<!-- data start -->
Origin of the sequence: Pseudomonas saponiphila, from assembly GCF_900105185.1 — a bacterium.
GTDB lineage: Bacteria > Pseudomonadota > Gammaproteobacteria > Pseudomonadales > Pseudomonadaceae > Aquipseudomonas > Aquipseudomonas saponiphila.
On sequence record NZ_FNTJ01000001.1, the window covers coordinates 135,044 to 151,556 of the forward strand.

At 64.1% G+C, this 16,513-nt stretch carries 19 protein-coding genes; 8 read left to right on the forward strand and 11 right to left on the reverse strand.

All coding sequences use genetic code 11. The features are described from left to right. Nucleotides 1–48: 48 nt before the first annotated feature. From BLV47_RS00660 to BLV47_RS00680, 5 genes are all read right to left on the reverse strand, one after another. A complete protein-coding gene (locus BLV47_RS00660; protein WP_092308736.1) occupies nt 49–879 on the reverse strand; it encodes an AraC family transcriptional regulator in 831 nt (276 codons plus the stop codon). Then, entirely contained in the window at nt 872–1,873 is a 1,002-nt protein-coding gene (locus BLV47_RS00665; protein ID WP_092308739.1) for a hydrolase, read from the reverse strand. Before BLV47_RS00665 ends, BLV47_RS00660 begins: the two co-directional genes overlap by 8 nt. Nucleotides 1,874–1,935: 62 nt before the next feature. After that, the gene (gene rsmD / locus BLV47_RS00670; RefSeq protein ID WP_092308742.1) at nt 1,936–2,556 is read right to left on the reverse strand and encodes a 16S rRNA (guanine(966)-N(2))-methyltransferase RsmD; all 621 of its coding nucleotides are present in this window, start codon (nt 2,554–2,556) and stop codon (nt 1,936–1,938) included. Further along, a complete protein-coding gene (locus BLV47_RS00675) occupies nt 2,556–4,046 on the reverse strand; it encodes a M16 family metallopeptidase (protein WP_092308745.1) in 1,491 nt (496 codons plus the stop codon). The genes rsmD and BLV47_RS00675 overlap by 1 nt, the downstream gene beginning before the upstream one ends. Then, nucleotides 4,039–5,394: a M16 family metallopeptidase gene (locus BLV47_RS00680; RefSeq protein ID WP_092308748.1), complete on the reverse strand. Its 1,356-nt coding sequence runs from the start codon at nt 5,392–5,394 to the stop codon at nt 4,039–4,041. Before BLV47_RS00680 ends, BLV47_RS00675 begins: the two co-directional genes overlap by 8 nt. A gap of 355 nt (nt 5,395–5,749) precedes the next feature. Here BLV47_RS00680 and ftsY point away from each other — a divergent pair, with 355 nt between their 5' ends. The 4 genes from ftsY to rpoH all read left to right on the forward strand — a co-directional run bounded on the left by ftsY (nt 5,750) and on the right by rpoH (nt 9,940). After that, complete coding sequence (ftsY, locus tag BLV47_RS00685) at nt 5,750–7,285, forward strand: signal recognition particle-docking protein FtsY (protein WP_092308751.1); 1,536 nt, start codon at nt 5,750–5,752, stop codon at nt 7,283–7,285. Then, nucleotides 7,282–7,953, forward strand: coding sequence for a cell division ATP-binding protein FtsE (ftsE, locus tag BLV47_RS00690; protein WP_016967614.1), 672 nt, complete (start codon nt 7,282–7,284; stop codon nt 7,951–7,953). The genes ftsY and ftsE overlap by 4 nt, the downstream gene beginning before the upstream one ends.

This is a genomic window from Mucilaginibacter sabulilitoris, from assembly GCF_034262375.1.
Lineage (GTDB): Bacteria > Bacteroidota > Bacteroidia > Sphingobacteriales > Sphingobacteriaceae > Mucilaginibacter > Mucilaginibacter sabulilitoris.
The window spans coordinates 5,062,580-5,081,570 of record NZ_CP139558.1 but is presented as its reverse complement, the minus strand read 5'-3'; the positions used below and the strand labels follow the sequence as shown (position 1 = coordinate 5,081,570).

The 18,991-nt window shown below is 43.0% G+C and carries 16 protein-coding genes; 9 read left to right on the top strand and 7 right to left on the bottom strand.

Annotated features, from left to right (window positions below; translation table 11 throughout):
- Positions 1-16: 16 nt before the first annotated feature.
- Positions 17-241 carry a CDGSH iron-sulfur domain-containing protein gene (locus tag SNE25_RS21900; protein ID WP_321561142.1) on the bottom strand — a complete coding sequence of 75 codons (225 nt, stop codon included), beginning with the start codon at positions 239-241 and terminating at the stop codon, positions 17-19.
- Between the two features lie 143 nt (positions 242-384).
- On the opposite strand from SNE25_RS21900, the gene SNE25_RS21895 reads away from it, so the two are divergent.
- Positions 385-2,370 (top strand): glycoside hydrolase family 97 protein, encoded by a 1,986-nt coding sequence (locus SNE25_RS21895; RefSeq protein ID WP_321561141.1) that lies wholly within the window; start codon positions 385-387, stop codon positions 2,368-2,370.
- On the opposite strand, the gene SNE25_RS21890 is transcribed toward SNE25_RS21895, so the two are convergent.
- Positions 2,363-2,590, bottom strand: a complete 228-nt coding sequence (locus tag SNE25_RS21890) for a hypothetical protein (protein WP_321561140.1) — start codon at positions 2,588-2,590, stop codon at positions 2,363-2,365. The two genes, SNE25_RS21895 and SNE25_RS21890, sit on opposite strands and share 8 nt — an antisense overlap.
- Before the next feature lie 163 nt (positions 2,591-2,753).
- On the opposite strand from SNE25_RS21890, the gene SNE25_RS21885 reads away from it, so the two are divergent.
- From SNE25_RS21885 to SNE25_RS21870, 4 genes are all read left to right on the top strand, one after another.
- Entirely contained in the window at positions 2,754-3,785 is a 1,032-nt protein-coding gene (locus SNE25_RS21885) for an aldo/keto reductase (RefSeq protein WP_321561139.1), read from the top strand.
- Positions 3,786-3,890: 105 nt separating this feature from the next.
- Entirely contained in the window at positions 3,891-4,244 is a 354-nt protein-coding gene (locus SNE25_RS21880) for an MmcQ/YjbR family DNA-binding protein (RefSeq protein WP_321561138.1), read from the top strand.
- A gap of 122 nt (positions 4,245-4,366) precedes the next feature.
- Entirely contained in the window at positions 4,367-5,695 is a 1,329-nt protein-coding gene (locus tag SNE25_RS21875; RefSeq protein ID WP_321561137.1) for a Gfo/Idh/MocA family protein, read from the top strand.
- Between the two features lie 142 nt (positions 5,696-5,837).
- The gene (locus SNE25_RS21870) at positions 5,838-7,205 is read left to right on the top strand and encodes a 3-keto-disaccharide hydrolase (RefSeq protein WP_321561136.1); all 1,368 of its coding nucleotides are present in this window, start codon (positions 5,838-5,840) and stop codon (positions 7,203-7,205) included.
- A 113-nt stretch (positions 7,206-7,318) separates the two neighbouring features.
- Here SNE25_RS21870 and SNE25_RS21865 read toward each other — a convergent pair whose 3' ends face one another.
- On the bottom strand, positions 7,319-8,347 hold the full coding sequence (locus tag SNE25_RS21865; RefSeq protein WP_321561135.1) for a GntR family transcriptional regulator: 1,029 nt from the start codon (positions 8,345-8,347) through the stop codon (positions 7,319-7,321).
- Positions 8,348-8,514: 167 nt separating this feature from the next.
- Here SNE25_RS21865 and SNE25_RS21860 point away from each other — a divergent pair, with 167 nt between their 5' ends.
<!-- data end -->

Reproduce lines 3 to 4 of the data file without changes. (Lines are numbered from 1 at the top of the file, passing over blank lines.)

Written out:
On sequence record NZ_FNTJ01000001.1, the window covers coordinates 135,044 to 151,556 of the forward strand.

At 64.1% G+C, this 16,513-nt stretch carries 19 protein-coding genes; 8 read left to right on the forward strand and 11 right to left on the reverse strand.